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Barunga, Albert (1910–1977)

by Warwick Dix

This entry is from the Australian Dictionary of Biography

Albert Barunga (1910?-1977), Aboriginal community leader, was born probably in 1910 at Kunmunya, near Derby, Western Australia. His father Arai and mother Maudie Kaiimbinya belonged to the Worora tribe, into which Albert was initiated. The family lived as hunter-gatherers. During World War I Arai was accused of murder, arrested and taken away in chains; the charge was found to be false and he was released from prison; he died in 1919. To avoid adoption by his uncle 'Big Charlie', Albert joined Willie Reid, a part-Aboriginal pearler and fisherman, from whom he learned sailing skills and a knowledge of coastal waters. The association ended when Barunga was taken to the Kunmunya Presbyterian Mission.

Because he was too old to attend school, he was taught to ride horses and handle cattle. Following the arrival in 1927 of Rev. J. R. B. Love, Barunga formed a close association with the new missioner and helped to translate the Gospel of St Mark into the Worora language. Albert showed aptitude for learning and became fluent in English. In 1929 he assisted (Sir) Charles Kingsford Smith who had been forced to land the Southern Cross on the flats of the Glenelg River estuary. Barunga guided Australian naval vessels on coastal patrols in 1942 and also worked for the Americans in wartime.

After 1945 Kunmunya mission fell into decline. In 1951 the three tribes who lived there decided to move to Wotjulum, near the Cockatoo Island iron-ore mine. Finding this site unsuitable, they shifted five years later to Mowanjum in the vicinity of Derby. Barunga's intended wife Cudiana died shortly after giving birth to their child. On 30 December 1956 he married her sister Barbara Pugjawola at the Presbyterian Mission Church, Mowanjum. With Alan Mungulu, Albert endeavoured to keep the three tribal groups together, and worked to revive and maintain their traditions. 'Whatever he did, he seemed to do well, whether it was riding a horse, spearing a fish, growing tomatoes, sailing a lugger, or telling a story.'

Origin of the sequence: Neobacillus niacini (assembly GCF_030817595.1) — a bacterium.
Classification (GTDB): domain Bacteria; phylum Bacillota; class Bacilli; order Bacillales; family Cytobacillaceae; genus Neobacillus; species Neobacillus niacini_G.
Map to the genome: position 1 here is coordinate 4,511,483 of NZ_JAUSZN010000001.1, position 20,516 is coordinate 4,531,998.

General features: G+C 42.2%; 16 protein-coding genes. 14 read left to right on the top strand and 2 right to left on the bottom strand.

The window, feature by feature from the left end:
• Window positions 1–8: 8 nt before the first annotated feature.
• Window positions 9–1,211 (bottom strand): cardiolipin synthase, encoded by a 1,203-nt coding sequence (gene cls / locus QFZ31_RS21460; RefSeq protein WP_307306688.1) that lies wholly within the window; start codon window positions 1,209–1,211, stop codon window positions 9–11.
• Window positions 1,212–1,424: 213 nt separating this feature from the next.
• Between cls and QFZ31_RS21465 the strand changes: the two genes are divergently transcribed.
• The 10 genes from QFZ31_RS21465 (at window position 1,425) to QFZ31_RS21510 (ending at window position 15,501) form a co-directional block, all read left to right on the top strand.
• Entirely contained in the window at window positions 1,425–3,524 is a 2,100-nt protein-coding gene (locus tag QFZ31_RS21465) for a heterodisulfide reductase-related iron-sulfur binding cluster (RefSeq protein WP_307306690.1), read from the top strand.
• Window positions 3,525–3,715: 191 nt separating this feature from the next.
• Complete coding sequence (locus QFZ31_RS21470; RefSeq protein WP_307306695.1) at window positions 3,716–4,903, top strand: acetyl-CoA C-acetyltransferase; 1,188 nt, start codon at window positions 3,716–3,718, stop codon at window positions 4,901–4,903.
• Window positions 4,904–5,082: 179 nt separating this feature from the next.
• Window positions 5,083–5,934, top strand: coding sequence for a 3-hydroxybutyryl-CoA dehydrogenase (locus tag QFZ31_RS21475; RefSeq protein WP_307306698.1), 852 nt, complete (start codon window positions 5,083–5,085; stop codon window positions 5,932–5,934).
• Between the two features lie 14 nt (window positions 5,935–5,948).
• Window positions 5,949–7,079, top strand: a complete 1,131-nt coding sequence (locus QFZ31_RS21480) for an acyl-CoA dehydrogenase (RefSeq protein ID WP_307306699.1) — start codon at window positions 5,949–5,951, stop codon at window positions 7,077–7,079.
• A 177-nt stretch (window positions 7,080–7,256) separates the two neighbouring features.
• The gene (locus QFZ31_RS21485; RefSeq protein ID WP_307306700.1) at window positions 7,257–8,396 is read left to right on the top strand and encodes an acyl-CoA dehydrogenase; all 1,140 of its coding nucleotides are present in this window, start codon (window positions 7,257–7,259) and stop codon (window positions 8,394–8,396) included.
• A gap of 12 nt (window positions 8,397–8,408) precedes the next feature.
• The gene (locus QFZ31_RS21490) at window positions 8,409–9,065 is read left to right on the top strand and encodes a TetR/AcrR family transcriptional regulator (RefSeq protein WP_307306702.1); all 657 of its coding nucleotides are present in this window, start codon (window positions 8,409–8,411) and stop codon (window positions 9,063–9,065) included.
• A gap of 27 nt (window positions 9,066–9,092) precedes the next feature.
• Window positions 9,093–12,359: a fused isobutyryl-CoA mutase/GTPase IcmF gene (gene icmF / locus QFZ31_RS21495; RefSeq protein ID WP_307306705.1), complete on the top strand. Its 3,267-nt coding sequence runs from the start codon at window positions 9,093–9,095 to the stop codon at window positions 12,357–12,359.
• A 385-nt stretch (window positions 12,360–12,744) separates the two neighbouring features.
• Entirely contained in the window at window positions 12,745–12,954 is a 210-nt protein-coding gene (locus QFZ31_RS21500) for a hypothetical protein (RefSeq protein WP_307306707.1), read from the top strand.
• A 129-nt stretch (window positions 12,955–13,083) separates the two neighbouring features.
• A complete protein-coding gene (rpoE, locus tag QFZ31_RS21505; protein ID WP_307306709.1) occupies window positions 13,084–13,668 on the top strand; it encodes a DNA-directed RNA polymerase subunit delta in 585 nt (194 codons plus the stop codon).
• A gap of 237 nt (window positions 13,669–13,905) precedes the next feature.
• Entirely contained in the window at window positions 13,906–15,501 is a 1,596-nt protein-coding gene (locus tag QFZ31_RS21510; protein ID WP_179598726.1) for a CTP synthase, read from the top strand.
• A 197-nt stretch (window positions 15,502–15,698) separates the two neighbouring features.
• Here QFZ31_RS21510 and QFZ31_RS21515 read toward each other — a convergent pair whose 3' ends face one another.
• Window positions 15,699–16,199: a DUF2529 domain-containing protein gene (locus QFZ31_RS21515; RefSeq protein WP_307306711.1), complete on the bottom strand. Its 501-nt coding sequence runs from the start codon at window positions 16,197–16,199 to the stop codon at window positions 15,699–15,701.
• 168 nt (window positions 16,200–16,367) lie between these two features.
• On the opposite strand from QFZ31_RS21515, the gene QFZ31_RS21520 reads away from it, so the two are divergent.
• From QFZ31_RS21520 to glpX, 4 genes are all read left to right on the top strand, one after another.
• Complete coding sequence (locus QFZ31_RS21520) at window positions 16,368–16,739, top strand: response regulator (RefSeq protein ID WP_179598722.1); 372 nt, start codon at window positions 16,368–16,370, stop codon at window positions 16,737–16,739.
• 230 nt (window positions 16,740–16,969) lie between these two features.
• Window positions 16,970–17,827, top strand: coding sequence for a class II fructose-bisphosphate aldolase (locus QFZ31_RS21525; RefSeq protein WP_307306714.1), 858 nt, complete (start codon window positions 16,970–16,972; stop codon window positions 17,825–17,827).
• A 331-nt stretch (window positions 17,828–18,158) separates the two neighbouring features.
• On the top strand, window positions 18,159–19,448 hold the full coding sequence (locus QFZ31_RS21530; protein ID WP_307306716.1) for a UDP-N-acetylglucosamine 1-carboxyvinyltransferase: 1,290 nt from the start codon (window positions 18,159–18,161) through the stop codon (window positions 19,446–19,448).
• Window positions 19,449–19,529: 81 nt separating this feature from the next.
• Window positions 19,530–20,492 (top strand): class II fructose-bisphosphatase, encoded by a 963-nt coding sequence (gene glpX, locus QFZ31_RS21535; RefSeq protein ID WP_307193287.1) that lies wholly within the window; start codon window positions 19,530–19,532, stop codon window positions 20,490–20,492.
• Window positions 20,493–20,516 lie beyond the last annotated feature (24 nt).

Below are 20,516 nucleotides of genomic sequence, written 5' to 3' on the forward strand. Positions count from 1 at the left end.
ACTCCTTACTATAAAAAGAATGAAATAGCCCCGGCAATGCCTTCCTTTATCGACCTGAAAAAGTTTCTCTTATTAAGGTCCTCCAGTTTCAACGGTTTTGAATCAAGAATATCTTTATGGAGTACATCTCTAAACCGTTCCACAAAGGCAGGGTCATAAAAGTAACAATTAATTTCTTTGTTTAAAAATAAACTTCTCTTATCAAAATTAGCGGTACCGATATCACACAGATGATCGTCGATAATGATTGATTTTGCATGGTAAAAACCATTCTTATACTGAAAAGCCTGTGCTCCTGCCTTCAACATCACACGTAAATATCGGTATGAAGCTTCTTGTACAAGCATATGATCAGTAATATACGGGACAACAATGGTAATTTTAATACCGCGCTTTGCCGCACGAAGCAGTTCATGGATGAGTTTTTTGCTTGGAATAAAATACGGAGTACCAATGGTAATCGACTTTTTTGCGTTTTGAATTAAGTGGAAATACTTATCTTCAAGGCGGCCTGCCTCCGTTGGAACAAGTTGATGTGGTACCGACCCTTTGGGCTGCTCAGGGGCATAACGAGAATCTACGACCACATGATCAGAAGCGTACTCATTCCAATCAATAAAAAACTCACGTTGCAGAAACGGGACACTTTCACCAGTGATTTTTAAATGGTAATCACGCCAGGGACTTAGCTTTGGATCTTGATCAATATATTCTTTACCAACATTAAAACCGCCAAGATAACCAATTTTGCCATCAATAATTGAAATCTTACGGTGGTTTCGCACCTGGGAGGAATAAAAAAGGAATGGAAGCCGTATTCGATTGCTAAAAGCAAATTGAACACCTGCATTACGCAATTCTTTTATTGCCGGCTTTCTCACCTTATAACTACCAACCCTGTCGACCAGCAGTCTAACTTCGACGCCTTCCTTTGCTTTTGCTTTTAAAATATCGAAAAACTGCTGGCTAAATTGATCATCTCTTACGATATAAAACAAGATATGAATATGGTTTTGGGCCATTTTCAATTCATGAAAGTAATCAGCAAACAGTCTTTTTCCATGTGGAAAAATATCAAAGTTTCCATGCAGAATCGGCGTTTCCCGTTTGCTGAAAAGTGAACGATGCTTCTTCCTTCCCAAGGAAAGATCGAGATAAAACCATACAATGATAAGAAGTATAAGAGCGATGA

While visiting New Zealand on an adult-education tour in the late 1960s, Barunga was impressed by the evident strength of Maori culture which contrasted with the extensive loss of Aboriginal heritage. In late 1969 he became an enthusiastic member of the Aboriginal Theatre Foundation, established that year to revive traditional dances and crafts; he was later president of its West Kimberley branch. A leading councillor at Mowanjum, he was also active on a range of other State and Federal committees, and emerged as a spokesman for tribal Australia. In 1972 he delivered a paper, 'Sacred Sites and their Protection', to a national seminar organized in Canberra by the Australian Institute of Aboriginal Studies. Housed in the capital by an anthropologist Professor Derek Freeman, he lobbied ministers for Aboriginal Affairs and advocated 'friendship and harmony between black and white'. He once remarked: 'if everybody asked and talked things over then we could all work together, and live happy together in the world'—words which exemplified the gentle and intelligent temperament for which he was widely esteemed.

Barunga died of a cerebral embolus on 30 August 1977 at Derby and was buried in the local cemetery with the forms of the Uniting Church. His daughter and seven sons survived him.

Select Bibliography

  • M. McKenzie, The Road to Mowanjum (Syd, 1969)
  • Visions of Mowanjum (Adel, 1980)
  • Identity, Oct 1971, p 17
  • Overland, no 101, 1985, p 85
  • The Worora, Albert Barunga and the Rev J. R. B. Love: Edited Conversation Between D. Freeman and Mrs M. Love, Adelaide, 1972 (manuscript, Australian Institute of Aboriginal and Torres Strait Islander Studies)
  • Department of Aboriginal Affairs (Western Australia) file on A. Barunga.

Citation details

Warwick Dix, 'Barunga, Albert (1910–1977)', Australian Dictionary of Biography, National Centre of Biography, Australian National University, http://ia.anu.edu.au/biography/barunga-albert-9446/text16609, accessed 19 November 2017.

© Copyright Australian Dictionary of Biography, 2012